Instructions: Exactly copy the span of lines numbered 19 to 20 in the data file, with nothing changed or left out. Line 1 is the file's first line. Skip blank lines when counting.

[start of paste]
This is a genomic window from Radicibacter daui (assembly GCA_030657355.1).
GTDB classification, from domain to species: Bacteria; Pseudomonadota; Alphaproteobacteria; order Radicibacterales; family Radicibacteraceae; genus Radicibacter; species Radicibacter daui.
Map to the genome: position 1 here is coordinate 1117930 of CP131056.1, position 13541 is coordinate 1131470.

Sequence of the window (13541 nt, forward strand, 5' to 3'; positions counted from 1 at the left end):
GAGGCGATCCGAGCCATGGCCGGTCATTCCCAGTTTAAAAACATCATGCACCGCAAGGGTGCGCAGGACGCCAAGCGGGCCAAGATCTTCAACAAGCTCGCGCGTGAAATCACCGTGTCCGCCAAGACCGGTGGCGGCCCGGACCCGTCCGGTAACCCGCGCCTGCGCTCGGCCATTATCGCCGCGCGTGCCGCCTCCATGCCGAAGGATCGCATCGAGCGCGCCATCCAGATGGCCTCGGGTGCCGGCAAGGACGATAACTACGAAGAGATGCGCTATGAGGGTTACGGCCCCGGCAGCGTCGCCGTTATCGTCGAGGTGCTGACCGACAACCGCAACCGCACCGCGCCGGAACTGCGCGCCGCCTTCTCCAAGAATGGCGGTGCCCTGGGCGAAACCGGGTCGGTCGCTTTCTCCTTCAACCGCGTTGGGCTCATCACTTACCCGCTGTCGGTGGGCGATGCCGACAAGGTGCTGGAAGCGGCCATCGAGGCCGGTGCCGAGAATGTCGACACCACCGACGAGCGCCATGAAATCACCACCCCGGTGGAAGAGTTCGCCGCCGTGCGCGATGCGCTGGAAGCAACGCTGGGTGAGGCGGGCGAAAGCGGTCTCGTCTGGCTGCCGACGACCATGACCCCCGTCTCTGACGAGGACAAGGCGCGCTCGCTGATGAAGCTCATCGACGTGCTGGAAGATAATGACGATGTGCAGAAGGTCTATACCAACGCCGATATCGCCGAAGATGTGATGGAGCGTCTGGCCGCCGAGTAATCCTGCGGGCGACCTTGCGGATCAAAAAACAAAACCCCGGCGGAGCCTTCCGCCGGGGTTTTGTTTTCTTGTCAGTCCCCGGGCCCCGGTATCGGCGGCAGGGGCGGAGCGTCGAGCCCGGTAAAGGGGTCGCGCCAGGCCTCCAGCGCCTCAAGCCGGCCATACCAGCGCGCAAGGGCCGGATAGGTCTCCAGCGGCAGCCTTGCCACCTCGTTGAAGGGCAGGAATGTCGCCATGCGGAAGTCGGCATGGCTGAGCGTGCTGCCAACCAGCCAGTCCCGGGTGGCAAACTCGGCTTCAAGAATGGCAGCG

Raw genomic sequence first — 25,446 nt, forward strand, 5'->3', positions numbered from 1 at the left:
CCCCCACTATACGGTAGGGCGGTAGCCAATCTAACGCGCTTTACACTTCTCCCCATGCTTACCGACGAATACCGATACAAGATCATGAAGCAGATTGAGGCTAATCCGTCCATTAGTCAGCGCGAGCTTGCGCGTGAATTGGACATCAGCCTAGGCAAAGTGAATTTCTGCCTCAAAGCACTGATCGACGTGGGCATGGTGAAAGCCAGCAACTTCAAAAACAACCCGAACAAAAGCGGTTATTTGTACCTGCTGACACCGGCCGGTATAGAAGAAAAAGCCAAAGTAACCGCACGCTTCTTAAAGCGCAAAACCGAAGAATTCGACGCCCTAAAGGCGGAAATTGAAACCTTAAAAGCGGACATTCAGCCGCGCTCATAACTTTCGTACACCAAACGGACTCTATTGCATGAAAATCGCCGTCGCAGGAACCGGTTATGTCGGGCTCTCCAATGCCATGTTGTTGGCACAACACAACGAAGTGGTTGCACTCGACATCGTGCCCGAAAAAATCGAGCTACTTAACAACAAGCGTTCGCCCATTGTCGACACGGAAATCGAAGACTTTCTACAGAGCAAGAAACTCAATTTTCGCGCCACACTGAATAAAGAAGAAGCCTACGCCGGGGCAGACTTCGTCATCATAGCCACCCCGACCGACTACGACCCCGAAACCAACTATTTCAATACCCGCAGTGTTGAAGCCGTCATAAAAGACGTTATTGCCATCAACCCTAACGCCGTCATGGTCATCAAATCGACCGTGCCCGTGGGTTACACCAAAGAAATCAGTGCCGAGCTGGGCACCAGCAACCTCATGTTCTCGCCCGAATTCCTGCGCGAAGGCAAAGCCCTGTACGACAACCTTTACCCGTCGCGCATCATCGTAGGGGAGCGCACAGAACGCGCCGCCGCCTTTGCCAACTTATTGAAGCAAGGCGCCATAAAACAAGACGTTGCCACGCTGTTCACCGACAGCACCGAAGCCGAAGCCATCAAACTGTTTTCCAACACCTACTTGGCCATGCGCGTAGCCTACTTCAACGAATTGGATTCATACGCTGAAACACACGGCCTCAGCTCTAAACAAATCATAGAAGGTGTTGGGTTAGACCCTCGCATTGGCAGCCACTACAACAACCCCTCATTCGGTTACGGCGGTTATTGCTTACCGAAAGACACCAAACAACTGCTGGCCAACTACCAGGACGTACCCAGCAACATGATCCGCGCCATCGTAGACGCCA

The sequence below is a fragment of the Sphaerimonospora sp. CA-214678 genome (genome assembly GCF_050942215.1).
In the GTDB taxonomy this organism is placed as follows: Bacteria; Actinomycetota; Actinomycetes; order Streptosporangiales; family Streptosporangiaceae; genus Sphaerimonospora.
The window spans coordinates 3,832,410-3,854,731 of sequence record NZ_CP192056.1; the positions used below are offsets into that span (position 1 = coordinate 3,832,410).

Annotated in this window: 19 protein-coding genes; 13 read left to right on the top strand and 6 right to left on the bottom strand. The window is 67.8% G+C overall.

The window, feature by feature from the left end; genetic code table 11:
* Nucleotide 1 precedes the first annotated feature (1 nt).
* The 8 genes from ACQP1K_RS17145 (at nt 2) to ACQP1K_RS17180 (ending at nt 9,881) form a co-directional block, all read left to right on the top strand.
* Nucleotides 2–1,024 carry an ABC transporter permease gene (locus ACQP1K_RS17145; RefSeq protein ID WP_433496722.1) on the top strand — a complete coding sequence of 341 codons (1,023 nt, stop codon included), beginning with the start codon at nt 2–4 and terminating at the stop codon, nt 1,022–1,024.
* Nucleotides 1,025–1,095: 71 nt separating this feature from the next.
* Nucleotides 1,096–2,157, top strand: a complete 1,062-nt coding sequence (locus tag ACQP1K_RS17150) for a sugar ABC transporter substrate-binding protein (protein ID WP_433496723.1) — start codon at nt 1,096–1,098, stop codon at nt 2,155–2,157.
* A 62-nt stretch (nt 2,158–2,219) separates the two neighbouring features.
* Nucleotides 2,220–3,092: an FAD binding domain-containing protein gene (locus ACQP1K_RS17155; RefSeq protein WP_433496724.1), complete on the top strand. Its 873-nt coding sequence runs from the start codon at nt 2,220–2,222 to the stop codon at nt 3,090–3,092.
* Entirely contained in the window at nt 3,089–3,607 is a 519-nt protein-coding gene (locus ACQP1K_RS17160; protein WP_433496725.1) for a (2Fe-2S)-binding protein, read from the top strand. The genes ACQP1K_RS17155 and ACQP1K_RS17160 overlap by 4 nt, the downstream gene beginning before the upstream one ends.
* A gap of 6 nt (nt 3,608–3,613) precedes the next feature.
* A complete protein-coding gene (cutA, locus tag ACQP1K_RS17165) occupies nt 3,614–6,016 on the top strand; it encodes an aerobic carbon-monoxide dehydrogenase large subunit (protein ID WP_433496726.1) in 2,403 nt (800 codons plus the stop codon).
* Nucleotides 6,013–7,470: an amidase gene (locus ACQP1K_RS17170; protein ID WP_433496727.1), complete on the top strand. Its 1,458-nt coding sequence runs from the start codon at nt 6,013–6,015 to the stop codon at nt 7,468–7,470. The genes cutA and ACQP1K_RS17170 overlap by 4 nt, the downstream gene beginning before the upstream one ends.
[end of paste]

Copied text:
* Nucleotides 2,220–3,092: an FAD binding domain-containing protein gene (locus ACQP1K_RS17155; RefSeq protein WP_433496724.1), complete on the top strand. Its 873-nt coding sequence runs from the start codon at nt 2,220–2,222 to the stop codon at nt 3,090–3,092.
* Entirely contained in the window at nt 3,089–3,607 is a 519-nt protein-coding gene (locus ACQP1K_RS17160; protein WP_433496725.1) for a (2Fe-2S)-binding protein, read from the top strand. The genes ACQP1K_RS17155 and ACQP1K_RS17160 overlap by 4 nt, the downstream gene beginning before the upstream one ends.